International news brief: Sri Lanka crisis deepens, Army chief urges calm
| Updated: Sunday, July 10, 2022, 13:45 [IST]
Colombo, July 10: The anti-government protesters in Sri Lanka on Sunday continued to occupy the residences of President Gotabaya Rajapaksa and Prime Minister Wickremesinghe, a day after they stormed into the premises and set on fire one of the buildings protesting over the nation's severe economic crisis even as the island nation is still in the dark about the embattled President's whereabouts.
Sri Lankan Army chief seeks public support to maintain peace
Sri Lankan Army chief General Shavendra Silva on Sunday said that an opportunity to resolve the current political crisis in a peaceful manner is now available and sought the people's support to maintain peace in the island nation, hours after embattled President Gotabaya Rajapaksa agreed to step down on July 13.
In a brief statement, Chief of Defence Staff Gen. Silva said that an opportunity has arisen to resolve the current crisis in a peaceful manner. He requested all Sri Lankans to support the Armed Forces and the Police to ensure that peace is maintained in the country, Colombo Gazette news portal reported. The statement was issued following the violence seen at Galle Face and Fort on Saturday and near the private residence of Prime Minister Wickremesinghe. President Gotabaya Rajapaksa and Prime Minister Ranil Wickremesinghe have offered to resign following the incidents.
Sri Lankan protesters claim they find millions of rupees inside President Rajapaksa's house
The anti-government protesters in Sri Lanka who stormed embattled President Gotabaya Rajapaksa's official residence have claimed to have recovered millions of rupees inside his mansion, according to a media report on Sunday. A video is being shared on social media showing the protesters counting the currency notes that were unearthed. The recovered money was said to be handed over to the security units, the Daily Mirror newspaper reported. Authorities have informed that they will take steps to announce the ground situation after probing the relevant facts, the daily reported.
Japan votes for key election in shadow of Abe assassination
Japanese went to the polls Sunday in the shadow of the assassination of former Prime Minister Shinzo Abe, who was gunned down while making a campaign speech. Abe's governing party appeared to be cruising to a major victory.
Abe was shot in Nara on Friday and airlifted to a hospital but died of blood loss. Police arrested a former member of Japan's navy at the scene. Police confiscated a homemade gun and several others were later found at his apartment.
14 dead in bar shooting in Soweto
A mass shooting at a tavern in Johannesburg's Soweto township has killed 14 people and left three others in critical condition, according to police. Police say they are investigating reports that a group of men arrived in a minibus taxi and opened fire on some of the patrons at the bar late Saturday night. Police were on Sunday morning removing bodies of the deceased and investigating what had led to the mass shooting. The three critically injured and one other person wounded have been taken to Chris Hani Baragwanath Hospital. The number of cartridges found on the scene indicated it was a group of people who shot at the patrons, said Gauteng province police commissioner Lt. Gen. Elias Mawela.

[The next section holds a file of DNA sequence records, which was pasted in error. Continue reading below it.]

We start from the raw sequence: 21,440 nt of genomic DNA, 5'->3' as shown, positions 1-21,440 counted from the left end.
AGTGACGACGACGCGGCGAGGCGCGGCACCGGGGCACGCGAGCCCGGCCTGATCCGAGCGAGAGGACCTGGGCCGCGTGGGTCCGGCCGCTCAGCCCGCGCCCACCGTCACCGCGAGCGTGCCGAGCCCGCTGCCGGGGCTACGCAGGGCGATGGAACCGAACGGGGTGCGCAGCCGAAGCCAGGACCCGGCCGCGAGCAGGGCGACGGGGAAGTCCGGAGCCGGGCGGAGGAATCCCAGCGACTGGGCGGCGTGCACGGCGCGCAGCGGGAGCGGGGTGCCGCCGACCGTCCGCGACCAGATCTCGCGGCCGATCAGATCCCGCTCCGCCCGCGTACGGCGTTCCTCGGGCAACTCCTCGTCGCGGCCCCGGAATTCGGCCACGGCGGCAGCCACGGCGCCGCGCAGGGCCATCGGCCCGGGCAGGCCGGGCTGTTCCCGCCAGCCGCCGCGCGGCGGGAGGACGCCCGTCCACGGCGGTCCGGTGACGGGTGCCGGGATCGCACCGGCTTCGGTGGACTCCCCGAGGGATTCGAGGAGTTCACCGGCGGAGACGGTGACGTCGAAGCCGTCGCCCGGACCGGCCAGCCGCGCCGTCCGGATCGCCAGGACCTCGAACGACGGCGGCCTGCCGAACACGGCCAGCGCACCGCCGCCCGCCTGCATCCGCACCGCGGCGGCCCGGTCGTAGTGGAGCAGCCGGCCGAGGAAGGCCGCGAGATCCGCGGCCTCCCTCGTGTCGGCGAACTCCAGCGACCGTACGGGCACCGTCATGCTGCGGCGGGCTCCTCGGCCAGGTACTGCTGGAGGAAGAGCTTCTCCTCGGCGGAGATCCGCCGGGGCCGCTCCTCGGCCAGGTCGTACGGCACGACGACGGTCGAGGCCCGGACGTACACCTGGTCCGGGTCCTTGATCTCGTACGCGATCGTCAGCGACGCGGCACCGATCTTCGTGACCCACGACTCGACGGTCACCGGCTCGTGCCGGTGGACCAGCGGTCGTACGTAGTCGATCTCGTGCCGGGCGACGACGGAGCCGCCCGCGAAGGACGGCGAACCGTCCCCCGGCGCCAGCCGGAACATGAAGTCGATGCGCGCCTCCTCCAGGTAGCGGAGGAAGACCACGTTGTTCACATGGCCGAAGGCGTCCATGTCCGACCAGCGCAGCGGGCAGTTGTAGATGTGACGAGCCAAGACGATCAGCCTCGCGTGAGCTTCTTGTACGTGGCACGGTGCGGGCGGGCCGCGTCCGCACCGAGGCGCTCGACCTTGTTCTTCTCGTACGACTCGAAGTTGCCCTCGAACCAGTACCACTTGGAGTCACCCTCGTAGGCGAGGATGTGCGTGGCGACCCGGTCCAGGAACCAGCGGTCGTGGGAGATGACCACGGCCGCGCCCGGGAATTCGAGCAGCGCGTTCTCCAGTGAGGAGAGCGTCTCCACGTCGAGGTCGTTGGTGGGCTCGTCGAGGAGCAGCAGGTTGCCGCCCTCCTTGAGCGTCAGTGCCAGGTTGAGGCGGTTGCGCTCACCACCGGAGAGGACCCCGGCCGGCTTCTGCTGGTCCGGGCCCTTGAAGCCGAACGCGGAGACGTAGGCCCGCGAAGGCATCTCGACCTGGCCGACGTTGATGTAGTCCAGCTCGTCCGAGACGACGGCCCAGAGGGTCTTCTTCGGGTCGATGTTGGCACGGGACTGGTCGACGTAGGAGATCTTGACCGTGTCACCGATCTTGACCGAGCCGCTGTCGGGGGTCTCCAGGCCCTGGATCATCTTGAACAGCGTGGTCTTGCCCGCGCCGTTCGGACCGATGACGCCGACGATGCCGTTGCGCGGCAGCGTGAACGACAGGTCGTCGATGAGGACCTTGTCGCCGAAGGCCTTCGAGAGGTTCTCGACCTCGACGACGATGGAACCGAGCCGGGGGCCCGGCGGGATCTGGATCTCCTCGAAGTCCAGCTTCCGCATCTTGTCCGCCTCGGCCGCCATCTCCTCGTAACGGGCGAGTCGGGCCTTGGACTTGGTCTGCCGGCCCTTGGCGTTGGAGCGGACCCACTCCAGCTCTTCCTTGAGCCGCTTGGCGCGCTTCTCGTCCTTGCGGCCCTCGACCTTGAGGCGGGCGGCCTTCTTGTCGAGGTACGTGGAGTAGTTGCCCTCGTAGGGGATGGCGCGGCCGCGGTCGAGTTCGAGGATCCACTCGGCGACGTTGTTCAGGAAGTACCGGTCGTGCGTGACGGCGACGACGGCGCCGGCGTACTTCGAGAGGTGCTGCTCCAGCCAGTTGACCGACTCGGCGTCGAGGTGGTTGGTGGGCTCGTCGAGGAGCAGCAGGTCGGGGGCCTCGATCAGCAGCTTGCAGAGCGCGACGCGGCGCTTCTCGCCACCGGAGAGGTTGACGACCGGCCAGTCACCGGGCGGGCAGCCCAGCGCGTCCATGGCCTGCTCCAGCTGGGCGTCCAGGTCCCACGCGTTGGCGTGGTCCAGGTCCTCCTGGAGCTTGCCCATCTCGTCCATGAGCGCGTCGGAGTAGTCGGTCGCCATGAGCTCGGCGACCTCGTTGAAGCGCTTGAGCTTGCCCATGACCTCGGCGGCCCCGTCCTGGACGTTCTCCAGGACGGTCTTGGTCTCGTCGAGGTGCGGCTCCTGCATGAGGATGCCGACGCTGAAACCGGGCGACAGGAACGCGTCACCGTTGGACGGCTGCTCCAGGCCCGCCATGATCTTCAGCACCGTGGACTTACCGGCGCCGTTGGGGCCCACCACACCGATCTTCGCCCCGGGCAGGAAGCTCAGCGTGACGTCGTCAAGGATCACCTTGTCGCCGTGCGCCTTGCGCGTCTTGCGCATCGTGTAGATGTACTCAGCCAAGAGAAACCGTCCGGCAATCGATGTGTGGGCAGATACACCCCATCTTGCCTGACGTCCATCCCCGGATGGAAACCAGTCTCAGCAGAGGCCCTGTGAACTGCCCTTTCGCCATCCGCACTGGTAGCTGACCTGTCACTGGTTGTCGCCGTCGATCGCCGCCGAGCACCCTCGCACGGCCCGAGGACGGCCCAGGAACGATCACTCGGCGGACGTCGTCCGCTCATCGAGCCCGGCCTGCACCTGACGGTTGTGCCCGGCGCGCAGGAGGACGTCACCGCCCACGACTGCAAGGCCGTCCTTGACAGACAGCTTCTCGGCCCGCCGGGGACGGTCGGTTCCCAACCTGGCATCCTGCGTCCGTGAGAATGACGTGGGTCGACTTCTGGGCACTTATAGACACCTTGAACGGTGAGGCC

US eyes counter-China moves in Southeast Asia
US Secretary of State Antony Blinken is visiting Thailand as the Biden administration moves to show its commitment to Southeast Asia in the face of a relentless push for influence in the region from China. Blinken was meeting with senior Thai officials and democracy activists from neighbouring Myanmar on Sunday in Bangkok. He signed an agreement with Thai Foreign Minister Don Pramudwinai expanding the US-Thailand "Strategic Alliance and Partnership." Blinken came to Thailand after attending an international conference in Bali, Indonesia, where he also raised concerns about China's increasing assertiveness in talks with Chinese Foreign Minister Wang Yi. Like its predecessors, the Biden administration has watched China's rapid growth warily and sought to hold it to international standards without significant success.
Biden defends pending visit to Saudi Arabia in opinion piece
President Joe Biden, preparing for a trip to Saudi Arabia amid criticism of its poor human rights record, defended his decision in a newspaper opinion piece, insisting that he had long supported reforms and sought to "reorient but not rupture" relations with a longstanding strategic partner. In the article posted online Saturday night by The Washington Post, Biden pointed to developments in the Middle East that he contended had made the region more stable and secure than when the Trump administration ended, among them intense diplomacy as well as military action against state-sponsored attacks.
Ukraine's Zelenskyy dismisses ambassador to Berlin
Ukrainian Ambassador Andriy Melnyk will be removed from his post in Berlin, Ukrainian President Volodymyr Zelenskyy said in a decree published on Saturday. Ukraine's envoys to the Czech Republic, India, Norway, and Hungary were also dismissed.
Zelenskyy and his aides did not provide reasons for the moves, with the president later saying decision was "a normal part of diplomatic practice."
However, the 46-year-old Melnyk has been increasingly at odds with politicians in Germany, where he openly slammed leaders over their Russia policy. Most notably, in May, he called Chancellor Olaf Scholz an "offended liver sausage" - a German term roughly equivalent to "snowflake" in English.
with agency inputs